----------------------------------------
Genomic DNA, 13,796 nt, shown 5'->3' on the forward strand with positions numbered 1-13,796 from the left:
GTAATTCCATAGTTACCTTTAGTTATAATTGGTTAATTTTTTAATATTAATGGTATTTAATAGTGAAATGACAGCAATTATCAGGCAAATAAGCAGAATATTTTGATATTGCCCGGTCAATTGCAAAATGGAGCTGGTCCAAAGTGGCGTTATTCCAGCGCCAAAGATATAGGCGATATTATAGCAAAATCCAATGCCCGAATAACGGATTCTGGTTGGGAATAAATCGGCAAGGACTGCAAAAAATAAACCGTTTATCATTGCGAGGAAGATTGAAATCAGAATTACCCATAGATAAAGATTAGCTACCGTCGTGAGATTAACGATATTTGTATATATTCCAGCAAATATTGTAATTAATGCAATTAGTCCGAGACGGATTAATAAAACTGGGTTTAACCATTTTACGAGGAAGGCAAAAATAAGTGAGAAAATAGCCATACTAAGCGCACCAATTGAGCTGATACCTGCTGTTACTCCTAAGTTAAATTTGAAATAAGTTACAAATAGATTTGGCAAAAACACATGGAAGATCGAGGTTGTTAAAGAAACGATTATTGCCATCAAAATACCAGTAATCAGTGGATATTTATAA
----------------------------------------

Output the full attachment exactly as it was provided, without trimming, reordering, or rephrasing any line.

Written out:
Genomic DNA, 13,796 nt, shown 5'->3' on the forward strand with positions numbered 1-13,796 from the left:
GTAATTCCATAGTTACCTTTAGTTATAATTGGTTAATTTTTTAATATTAATGGTATTTAATAGTGAAATGACAGCAATTATCAGGCAAATAAGCAGAATATTTTGATATTGCCCGGTCAATTGCAAAATGGAGCTGGTCCAAAGTGGCGTTATTCCAGCGCCAAAGATATAGGCGATATTATAGCAAAATCCAATGCCCGAATAACGGATTCTGGTTGGGAATAAATCGGCAAGGACTGCAAAAAATAAACCGTTTATCATTGCGAGGAAGATTGAAATCAGAATTACCCATAGATAAAGATTAGCTACCGTCGTGAGATTAACGATATTTGTATATATTCCAGCAAATATTGTAATTAATGCAATTAGTCCGAGACGGATTAATAAAACTGGGTTTAACCATTTTACGAGGAAGGCAAAAATAAGTGAGAAAATAGCCATACTAAGCGCACCAATTGAGCTGATACCTGCTGTTACTCCTAAGTTAAATTTGAAATAAGTTACAAATAGATTTGGCAAAAACACATGGAAGATCGAGGTTGTTAAAGAAACGATTATTGCCATCAAAATACCAGTAATCAGTGGATATTTATAA